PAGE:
4.5 -41.8, 58.4
ξ
4.6 -36.6, 58.2
ο
4.6 -43.9, 48.9
π
4.7 -59.8, 63.6
ρ
4.7 -54.5, 43.9
ς
4.8 -42.3, 54.9
σ
4.9 -43.9, 60.9
τ
5.2 -42.0, 45.9
υ
5.4 -53.1, 66.3
φ
5.5 -58.6, 48.1
χ
5.5 -55.1, 49.9
ψ
5.5 -56.6, 46.4
ω
5.6 -36.3, 58.8

73 ◒
TROODON (Tro)
Troodon
(Troodon formosus)
✝ late Cretaceous

Shape: 6/71 stars, 5 edges.

α
2.0 131.1,-35.9
β
2.1 124.4,-29.9
γ
2.3 151.0,-23.3
δ
2.6 143.2,-28.3
ε
2.9 140.3,-20.6
ζ
2.9 135.5,-45.1
η
3.0 142.5,-22.4
θ
3.1 154.3,-39.0
ι
3.4 138.3,-39.6
κ
3.4 147.7,-34.7
λ
3.4 146.3,-40.7
μ
3.6 129.3,-31.7
ν
3.6 136.8,-31.5
ξ
3.6 145.7,-21.6
ο
3.6 150.1,-39.7
π
3.6 133.8,-49.2
ρ
3.7 143.9,-26.5
ς
3.7 132.4,-20.8
σ
3.8 125.3,-33.8
τ
3.8 144.5,-31.2
υ
3.8 126.1,-27.4
φ
3.8 130.2,-22.3
χ
3.9 151.8,-27.5
ψ
3.9 147.3,-49.0
ω
4.0 145.5,-37.4

74 ●
URANIA (Ura)
Sloane's urania
(Urania sloanus)
✝ 1894-1908

Shape: 6/751 stars, 5 edges.

α
1.4 110.8, 7.1
β
1.6 112.9, -4.5
γ
2.1 122.1, 0.2
δ
2.5 123.8, -8.4
ε
2.5 120.6, 6.4
ζ
2.5 118.1, -8.1
η
2.5 116.4, 6.6
θ
2.8 123.6, -9.8
ι
2.9 115.8,-11.8
κ
2.9 124.3,-11.1
λ
3.0 103.2,-14.9
μ
3.1 115.0, 5.1
ν
3.2 115.0,-10.5
ξ
3.5 102.7, -8.1
ο
3.6 107.2, -4.9
π
3.6 109.3, -1.0
ρ
3.7 114.7,-11.2
ς
3.7 103.7,-14.8
σ
3.8 102.6, 4.4
τ
3.9 115.7, 8.0
υ
4.0 120.5, -7.2
φ
4.1 110.0, 2.9
χ
4.1 103.2,-17.4
ψ
4.1 123.4, 4.2
ω
4.2 120.4, 4.1

75 ◓
URSUS (Urs)
Cave bear
(Ursus spelaeus)
✝ 24,000 years ago

Shape: 7/462 stars, 7 edges.

α
0.3 -76.5, 26.5
β
0.7 -84.8, 24.8
γ
2.3 -64.6, 19.6
δ
2.7 -66.6, 23.7
ε
2.7 -69.1, 26.5
ζ
2.9 -84.4, 15.3
η
2.9 -87.5, 22.0
θ
3.0 -61.4, 22.2
ι
3.0 -84.9, 22.4
κ
3.2 -57.8, 23.1
λ
3.2 -93.4, 16.5
μ
3.3 -64.0, 25.3
ν
3.3 -76.1, 18.9
ξ
3.3 -87.8, 15.6
ο
3.3 -60.7, 25.7
π
3.4 -90.6, 23.1
ρ
3.4 -86.3, 22.6
ς
3.4 -60.3, 23.6
σ
3.4 -68.2, 16.6
τ
3.4 -76.7, 18.4
υ
3.5 -89.2, 24.3
φ
3.6 -90.1, 20.4
χ
3.7 -85.2, 15.1
ψ
3.8 -72.7, 28.3
ω
3.8 -79.7, 16.7

76 ◓
VALERIANELLA (Val)
Varianella
(Varianella affinis)
✝ ?

Some members of the genus are not extinct and enjoy being called "corn salad" even though they have never seen a salad.

Shape: 4/1313 stars, 3 edges.

α
1.6 167.6, 58.4
β
2.1 168.0, 68.4
γ
2.5 178.5, 38.4
δ
2.9 166.3, 42.4
ε
2.9 171.1, 43.8
ζ
3.0 168.5, 50.6
η
3.0 157.4, 60.5
θ
3.2 180.0, 62.4
ι
3.3 170.8, 58.2
κ
3.4 158.3, 35.4
λ
3.4 167.1, 72.6
μ
3.5 161.5, 74.2
ν
3.5 161.5, 54.5
ξ
3.5 170.8, 59.8
ο
3.5 157.3, 46.2
π
3.5 164.3, 67.1
ρ
3.6 156.2, 46.5
ς
3.7 169.7, 46.0
σ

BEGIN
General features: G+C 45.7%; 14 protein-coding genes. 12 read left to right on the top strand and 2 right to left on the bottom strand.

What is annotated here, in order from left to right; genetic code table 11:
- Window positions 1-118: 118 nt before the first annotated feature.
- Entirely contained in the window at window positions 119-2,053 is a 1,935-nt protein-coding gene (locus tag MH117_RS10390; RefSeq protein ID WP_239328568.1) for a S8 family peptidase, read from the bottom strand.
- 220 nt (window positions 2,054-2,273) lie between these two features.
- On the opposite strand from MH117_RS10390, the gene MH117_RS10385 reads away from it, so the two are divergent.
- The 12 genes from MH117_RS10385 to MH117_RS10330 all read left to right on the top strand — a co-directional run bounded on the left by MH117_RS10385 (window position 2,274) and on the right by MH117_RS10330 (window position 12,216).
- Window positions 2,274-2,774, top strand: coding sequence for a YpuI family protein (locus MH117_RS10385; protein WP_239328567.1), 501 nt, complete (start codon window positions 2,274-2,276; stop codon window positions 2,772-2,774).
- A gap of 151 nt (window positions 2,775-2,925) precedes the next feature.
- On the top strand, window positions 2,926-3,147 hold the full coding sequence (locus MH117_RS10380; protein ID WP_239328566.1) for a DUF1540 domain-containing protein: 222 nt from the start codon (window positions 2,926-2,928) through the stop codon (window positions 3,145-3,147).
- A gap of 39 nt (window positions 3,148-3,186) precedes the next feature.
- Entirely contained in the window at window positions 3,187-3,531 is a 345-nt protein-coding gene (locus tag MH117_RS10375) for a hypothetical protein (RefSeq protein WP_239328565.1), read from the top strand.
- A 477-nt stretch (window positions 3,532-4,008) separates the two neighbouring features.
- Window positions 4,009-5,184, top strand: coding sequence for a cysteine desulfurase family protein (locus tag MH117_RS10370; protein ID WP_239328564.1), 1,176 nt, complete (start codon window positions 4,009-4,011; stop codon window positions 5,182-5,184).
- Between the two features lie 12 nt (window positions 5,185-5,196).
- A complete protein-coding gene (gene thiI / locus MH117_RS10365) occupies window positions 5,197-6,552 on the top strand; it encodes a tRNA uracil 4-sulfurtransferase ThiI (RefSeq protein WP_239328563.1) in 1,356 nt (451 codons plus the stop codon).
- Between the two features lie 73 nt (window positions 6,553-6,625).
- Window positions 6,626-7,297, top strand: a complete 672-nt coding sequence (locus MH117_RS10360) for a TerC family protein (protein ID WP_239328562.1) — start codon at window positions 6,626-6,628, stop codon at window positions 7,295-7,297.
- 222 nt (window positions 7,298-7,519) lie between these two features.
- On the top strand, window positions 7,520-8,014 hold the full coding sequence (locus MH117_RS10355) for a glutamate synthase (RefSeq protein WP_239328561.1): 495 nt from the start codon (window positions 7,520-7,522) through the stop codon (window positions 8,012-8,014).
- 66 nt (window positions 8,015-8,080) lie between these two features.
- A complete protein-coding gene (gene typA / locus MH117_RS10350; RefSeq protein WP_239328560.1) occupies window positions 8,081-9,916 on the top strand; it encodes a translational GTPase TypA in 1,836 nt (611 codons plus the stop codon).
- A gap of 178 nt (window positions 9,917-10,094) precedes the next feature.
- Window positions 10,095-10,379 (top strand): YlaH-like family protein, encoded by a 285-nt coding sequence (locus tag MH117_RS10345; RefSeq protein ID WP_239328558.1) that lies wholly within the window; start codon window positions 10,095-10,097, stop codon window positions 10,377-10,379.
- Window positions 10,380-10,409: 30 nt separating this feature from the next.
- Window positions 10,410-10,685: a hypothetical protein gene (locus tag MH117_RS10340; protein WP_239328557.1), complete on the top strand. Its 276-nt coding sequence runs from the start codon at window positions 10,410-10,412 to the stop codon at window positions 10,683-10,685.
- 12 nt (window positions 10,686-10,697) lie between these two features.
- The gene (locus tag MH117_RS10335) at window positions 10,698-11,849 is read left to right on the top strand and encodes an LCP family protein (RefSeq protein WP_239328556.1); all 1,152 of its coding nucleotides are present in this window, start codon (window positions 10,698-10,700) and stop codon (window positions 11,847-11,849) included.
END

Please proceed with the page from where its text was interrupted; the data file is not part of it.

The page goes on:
3.7 172.5, 52.8
τ
3.7 157.9, 68.3
υ
3.8 163.2, 37.4
φ
3.8 160.3, 54.0
χ
3.9 175.2, 46.6
ψ
3.9 171.0, 50.0
ω
4.0 156.3, 43.9

77 ◓
WHĒKAU (Whe)
Laughing owl
(Sceloglaux albifacies)
✝ 1914

Some say that whēkau can still be heard. Perhaps the joke is on us?

Shape: 3/57 stars, 2 edges.

α
2.7 152.8, 12.5
β
3.0 151.2, 12.4
γ
3.2 157.7, 17.2
δ
3.6 153.7, 8.3
ε
3.6 150.4, 13.8
ζ
3.8 156.5, 15.1
η
4.3 158.8, 14.6
θ
4.3 156.4, 8.8
ι
4.3 153.2, 7.3
κ
4.5 159.8, 15.8
λ
4.5 156.9, 16.8
μ
4.5 154.2, 9.2
ν
4.6 155.4, 13.8
ξ
4.8 152.0, 15.9
ο
4.8 152.5, 17.0
π
4.8 156.4, 11.3
ρ
4.9 159.0, 18.6
ς
4.9 156.4, 12.1
σ
5.0 156.0, 18.7
τ
5.2 156.6, 8.6
υ
5.2 156.4, 19.7
φ
5.2 156.3, 5.5
χ
5.3 156.9, 18.6
ψ
5.3 157.4, 11.5
ω
5.3 159.7, 15.6

78 ◒
XERCES (Xer)
Xerces blue
(Glaucopsyche xerces)
✝ 1941

Brilliant blue butterfly in the dark blue sky. Xerces is the only thing that is bluer than the sky itself. Some say that butterflies are flying flowers and Xerces is never far from Palaeoaldrovanda. He must be careful though. Rumor has it Palaeoaldrovanda was related to the carnivorous plant genus Aldrovanda! Nobody wants to take that chance.

Shape: 8/1299 stars, 8 edges.

α
2.1 21.9,-51.9
β
2.4 8.1,-44.3
γ
2.6 13.0,-45.1
δ
2.6 26.7,-46.1
ε
2.8 18.6,-36.0
ζ
2.9 15.4,-40.4
η
2.9 20.5,-42.7
θ
3.1 19.3,-49.0
ι
3.2 9.3,-35.4
κ
3.7 21.4,-43.6
λ
3.8 9.6,-48.5
μ
3.8 25.2,-28.7
ν
3.9 16.0,-25.5
ξ
3.9 28.9,-38.3
ο
4.0 29.8,-43.0
π
4.0 21.1,-50.8
ρ
4.1 20.4,-25.3
ς
4.1 25.6,-44.5
σ
4.1 11.3,-36.5
τ
4.1 9.4,-42.8
υ
4.2 19.8,-26.4
φ
4.2 27.4,-29.9
χ
4.2 16.5,-26.2
ψ
4.3 17.0,-54.0
ω
4.3 14.7,-39.9

79 ◓
YERSINIA (Yer)
Black death
(Yersinia pestis)
✝ ?

Don't let Yersinia's small size fool you. The Black Death may be the smallest creature in the sky, but she'll liquify your insides before you can memorize the 80 constellations. Perhaps out of all the creatures in the sky, this is the one we're happy to see go. But, because it's small, you can never be quite sure Yersinia isn't extinct but merely hiding. Or waiting.

Shape: 3/418 stars, 3 edges.

α
2.7 95.5, 20.2
β
2.8 94.7, 19.1
γ
3.1 93.0, 18.8
δ
3.3 91.4, 19.8
ε
3.3 93.3, 22.1
ζ
3.3 91.8, 18.3
η
3.6 93.3, 18.3
θ
3.7 97.0, 12.9
ι
4.0 91.0, 16.7
κ
4.0 95.6, 17.8
λ
4.1 90.6, 15.5
μ
4.1 92.7, 15.4
ν
4.2 91.7, 18.5
ξ
4.3 97.5, 23.2
ο
4.4 88.6, 22.9
π
4.4 94.9, 23.3
ρ
4.5 89.5, 20.9